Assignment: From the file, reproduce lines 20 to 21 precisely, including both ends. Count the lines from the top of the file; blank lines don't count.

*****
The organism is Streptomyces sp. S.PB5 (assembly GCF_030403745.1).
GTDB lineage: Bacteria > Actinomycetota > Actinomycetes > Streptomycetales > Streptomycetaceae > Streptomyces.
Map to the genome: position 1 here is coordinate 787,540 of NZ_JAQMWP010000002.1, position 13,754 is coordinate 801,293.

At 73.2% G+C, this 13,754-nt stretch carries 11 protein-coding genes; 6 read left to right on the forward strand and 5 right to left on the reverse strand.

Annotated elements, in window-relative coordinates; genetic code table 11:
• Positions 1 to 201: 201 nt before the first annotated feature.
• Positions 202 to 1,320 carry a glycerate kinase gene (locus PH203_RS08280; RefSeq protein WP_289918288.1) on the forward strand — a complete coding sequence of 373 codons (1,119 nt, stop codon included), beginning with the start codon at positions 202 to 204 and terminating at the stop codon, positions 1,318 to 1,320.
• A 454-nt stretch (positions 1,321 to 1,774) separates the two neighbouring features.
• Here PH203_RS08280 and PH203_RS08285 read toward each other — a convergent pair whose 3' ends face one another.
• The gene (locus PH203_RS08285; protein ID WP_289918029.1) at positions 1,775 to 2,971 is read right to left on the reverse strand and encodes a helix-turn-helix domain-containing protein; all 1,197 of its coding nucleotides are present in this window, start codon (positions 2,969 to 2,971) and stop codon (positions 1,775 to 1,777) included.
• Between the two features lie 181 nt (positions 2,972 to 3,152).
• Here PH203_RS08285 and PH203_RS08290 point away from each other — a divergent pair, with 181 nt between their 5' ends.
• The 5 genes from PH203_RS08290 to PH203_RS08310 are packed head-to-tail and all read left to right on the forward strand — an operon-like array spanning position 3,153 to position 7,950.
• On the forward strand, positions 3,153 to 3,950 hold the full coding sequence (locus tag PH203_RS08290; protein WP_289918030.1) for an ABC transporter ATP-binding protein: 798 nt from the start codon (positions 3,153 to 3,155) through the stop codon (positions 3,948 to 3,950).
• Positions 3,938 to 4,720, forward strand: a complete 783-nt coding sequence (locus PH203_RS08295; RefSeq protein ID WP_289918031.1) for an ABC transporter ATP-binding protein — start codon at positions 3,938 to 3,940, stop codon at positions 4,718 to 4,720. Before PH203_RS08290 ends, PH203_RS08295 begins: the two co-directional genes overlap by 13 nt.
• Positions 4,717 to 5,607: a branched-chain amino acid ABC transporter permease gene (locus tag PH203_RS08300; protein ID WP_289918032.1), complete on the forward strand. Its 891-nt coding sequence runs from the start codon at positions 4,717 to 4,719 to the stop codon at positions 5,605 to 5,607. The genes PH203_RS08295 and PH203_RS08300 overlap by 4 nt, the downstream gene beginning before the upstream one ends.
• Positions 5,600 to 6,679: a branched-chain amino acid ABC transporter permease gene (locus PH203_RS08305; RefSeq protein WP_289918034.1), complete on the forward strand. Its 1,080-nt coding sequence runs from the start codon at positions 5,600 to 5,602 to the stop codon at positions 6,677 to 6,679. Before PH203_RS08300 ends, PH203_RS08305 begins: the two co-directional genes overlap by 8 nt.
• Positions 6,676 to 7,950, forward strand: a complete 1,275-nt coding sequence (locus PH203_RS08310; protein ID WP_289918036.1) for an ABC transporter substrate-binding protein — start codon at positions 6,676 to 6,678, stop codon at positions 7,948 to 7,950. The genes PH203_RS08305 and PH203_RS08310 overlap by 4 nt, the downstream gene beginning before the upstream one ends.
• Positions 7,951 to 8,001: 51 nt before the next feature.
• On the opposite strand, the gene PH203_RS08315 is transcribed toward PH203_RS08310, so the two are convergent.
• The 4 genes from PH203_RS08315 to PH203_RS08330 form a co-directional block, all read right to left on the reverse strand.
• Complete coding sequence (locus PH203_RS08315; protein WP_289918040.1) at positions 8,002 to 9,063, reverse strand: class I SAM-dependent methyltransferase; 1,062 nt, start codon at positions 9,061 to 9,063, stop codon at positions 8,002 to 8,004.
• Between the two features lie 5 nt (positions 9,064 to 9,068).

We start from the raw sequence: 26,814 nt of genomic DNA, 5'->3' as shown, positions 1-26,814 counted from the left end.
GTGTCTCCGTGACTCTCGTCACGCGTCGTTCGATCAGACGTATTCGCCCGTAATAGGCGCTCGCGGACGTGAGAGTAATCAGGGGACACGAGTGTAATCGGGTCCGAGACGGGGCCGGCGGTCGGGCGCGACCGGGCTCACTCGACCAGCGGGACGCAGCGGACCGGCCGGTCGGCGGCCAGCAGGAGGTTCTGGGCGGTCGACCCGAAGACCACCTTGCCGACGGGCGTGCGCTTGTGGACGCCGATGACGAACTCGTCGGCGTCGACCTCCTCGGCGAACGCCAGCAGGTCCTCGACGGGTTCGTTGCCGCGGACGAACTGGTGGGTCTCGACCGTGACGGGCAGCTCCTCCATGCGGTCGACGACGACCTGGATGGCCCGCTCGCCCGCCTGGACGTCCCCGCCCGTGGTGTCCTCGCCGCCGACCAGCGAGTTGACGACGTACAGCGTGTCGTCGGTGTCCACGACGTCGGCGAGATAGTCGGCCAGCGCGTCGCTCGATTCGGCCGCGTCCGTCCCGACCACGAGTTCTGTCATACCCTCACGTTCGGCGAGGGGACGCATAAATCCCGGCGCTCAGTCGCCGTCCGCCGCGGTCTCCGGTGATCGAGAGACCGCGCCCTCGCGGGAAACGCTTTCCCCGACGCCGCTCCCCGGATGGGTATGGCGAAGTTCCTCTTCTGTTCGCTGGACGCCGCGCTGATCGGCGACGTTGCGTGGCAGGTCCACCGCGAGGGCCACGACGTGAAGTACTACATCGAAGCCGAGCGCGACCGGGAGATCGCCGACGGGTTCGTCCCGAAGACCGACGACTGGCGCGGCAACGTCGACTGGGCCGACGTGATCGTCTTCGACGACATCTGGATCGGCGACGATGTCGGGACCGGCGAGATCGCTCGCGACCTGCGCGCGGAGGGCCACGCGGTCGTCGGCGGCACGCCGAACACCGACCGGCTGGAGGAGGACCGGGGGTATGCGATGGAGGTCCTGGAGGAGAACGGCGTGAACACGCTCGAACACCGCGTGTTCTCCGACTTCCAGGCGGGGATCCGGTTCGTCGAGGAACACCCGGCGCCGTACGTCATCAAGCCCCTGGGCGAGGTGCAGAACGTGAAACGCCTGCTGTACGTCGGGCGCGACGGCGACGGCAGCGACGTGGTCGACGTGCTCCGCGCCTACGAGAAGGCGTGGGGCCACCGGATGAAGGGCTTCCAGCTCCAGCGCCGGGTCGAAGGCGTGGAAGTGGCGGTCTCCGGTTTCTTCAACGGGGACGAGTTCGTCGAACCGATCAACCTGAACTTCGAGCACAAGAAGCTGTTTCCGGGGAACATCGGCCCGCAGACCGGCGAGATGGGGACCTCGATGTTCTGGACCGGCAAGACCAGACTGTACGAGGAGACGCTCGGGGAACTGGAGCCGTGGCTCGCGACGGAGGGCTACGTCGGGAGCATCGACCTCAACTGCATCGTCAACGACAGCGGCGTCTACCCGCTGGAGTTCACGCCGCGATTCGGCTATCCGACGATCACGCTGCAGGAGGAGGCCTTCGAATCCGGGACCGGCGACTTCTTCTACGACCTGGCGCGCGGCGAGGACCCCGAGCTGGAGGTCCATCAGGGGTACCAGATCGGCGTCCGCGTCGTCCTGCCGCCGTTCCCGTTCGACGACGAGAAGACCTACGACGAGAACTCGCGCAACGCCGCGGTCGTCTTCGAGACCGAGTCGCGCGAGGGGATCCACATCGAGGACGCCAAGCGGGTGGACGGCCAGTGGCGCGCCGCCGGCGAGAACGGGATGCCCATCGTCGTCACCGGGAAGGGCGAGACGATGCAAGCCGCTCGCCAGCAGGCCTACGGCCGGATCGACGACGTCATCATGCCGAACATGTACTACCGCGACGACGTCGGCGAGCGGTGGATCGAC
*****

• On the opposite strand, the gene PH203_RS08315 is transcribed toward PH203_RS08310, so the two are convergent.
• The 4 genes from PH203_RS08315 to PH203_RS08330 form a co-directional block, all read right to left on the reverse strand.